UtahRails.net

(This page printed from UtahRails.net, Copyright 2000-2016 Don Strack)

UNION PACIFIC C36-7s

By Don Strack (May 1998)

(This article is an updated and expanded version of an article published in Diesel Era, Volume 9, Number 4, July-August 1998)

Both Union Pacific and Missouri Pacific had considerable experience with General Electric locomotives before the C36-7s were delivered in 1985.

UP's first experience with GE locomotives dates back to 1939 when the carrier took delivery of two experimental steam turbines. This led to the development of a fleet of high horsepower gas turbines, 30 of which operated into the late 1960s. Following the gas turbines, came U25Bs, U50s, U28Cs, and U50Cs, all helping to move the road's freight during the Sixties. It wasn't until 1972 that GE locomotives occupied a prominent place on the roster. Between 1972 and 1976, 150 U30Cs were acquired. This was followed by 140 C30-7s, the U30C's successor.

In 1981, UP returned to GE for new locomotives and placed an order for 30 of the builder's newest C36-7. Introduced in 1978, the C36-7 found its first domestic buyer in 1981 when Norfolk & Western purchased six units. These early C36-7s resembled their predecessor model U30Cs, but with exhaust silencers. The following year, N&W took delivery of 25 additional C36-7s, with the same external appearances.

Following negotiations and design-review meetings held during 1981 and into early 1982, UP increased its original 30-unit order to 50 units, then decreased it down to just 20 units. Finally, in late 1982, the order was canceled due to the ongoing recession. UP proper would not buy another new locomotive from EMD until 1986, and from GE until 1987.

In the meantime, the C36-7 was undergoing numerous changes as the builder continued to refine the design. After a two year lull in orders, N&W, now Norfolk Southern, returned with a 12 unit order in 1984. These units came equipped with what would become the first Dash 8 components--the components of the dynamic brake were relocated to a large boxy housing structure behind the cab. The horsepower rating was increased to 3,750 from the original 3,600. In 1985, Conrail received 25 C36-7s. Although completed as 3,750 horsepower locomotives, these CR units were built using the original C36-7 platform with the dynamic braking components located at the rear of the carbody.

Missouri Pacific was next to receive the improved C36-7. Following its 1984 order for 60 SD50s from EMD, the carrier, now heavily influenced by recent merger partner Union Pacific, placed an order for 60 C36-7s in early 1985. For MP, it seemed only natural to order both EMD and GE locomotives, but it wasn't always this way.

The turning point was in 1968 when MP ordered six U30Cs, its first non-EMD locomotive purchase in nine years--the last was an order for Alco RS-11s in 1959. The U30Cs, like their SD40 counterparts (MP purchased 20 SD40s in 1967 and 14 in 1968), were marked by a major shift in MP motive power philosophy--from four-axle, non-turbocharged power, to turbocharged power riding on six-axle trucks. Eventually, 35 U30Cs, 90 SD40s, and 306 SD40-2s were moving coal, grain, and other freight on MP lines, including subsidiary Texas & Pacific. Although outnumbered, the U30Cs represented an inroad in the EMD dominated MoPac roster. An inroad that led to the purchase of 39 U23Bs, 85 B23-7s, and 55 B39-7As between 1973 and 1981.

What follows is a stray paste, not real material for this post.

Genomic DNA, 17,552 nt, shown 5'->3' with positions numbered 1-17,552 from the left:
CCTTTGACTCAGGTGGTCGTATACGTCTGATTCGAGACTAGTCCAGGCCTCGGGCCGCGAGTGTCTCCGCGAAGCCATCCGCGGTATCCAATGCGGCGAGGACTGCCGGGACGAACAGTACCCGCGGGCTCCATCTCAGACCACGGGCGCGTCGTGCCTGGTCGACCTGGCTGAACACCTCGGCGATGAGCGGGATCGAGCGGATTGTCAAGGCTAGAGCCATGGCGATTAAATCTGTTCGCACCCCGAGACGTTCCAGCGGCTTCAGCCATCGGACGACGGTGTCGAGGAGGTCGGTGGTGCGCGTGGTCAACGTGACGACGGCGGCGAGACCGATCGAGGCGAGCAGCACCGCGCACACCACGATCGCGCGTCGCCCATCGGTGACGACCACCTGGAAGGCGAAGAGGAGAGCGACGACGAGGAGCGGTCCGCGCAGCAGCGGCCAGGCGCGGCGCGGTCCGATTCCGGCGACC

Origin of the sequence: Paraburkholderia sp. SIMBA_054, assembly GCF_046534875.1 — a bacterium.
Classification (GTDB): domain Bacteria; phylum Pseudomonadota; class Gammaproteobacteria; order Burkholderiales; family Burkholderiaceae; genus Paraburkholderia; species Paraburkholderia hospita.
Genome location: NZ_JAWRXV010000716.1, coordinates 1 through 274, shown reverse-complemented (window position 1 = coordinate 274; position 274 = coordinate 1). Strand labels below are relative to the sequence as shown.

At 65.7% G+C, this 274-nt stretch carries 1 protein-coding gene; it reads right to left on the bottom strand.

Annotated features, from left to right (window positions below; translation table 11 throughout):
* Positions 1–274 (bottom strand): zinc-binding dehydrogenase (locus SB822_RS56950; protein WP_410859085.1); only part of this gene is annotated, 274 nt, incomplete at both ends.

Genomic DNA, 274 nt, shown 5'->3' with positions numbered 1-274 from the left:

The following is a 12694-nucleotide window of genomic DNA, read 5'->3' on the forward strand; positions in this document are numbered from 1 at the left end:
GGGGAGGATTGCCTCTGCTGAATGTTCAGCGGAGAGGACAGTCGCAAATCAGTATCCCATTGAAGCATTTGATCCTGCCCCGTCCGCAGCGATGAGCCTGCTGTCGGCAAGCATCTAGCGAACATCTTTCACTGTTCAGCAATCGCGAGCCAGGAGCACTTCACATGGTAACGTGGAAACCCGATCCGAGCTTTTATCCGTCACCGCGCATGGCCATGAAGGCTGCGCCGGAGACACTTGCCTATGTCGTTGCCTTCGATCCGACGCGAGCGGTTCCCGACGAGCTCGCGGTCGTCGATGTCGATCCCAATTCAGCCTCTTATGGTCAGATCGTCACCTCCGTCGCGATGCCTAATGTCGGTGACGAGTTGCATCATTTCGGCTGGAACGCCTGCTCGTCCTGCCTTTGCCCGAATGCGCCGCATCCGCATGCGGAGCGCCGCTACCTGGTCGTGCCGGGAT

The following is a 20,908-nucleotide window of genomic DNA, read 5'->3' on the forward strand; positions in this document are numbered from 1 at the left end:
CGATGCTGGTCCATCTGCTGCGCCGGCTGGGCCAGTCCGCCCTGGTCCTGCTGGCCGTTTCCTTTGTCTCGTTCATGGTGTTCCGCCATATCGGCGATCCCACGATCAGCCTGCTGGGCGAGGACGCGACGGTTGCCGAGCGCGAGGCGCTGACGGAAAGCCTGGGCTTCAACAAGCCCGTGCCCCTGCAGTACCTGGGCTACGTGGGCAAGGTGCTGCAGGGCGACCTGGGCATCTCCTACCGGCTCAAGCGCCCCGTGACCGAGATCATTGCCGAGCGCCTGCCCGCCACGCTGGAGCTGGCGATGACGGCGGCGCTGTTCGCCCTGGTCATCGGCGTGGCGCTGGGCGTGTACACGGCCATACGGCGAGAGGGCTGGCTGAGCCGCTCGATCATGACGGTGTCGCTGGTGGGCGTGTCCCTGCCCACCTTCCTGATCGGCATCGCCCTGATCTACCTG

Following its announcement in January 1980, the UP-MP consolidation was approved in September 1982 and took effect in December 1982. By mid-1983, integration of the two locomotive fleets (as well as smaller merger partner Western Pacific) began. Missouri Pacific suspended locomotive purchases during the merger talks, so by 1984, post-merger traffic increases on MoPac lines resulted in UP scrambling for power. Relief for MP came in the form of lease of 80 UP SD40-2s and the reactivation and sale to MP of 18 long-stored UP SD45s. By late 1984, the dust had settled, traffic patterns were analyzed, and orders placed with EMD for 60 SD50s. A year later, a like-sized order was placed with GE for its comparable C36-7 model. While the SD50s were rated at 3,600 (early SD50s were rated at 3,500 horsepower), the C36-7s were similarly rated at 3,750 horsepower. In the first reflection of the merger, both EMD and GE locomotives were built to UP specifications, including the paint scheme they would wear. On May 31, 1984, UP's new Missouri Pacific subsidiary had announced that its official paint scheme would be Union Pacific Armour yellow and Harbor Mist gray, with Missouri Pacific lettering. Over the following 18 months, the SD50s and C36-7s (as the only new units delivered in the new scheme) were joined by 246 ex MoPac locomotives, 22 ex CRI&P GP40s, and seven ex WP GP40s and GP40-2s. The separate Missouri Pacific lettering came to an end in January 1986 when the two roads formally consolidated their operating departments.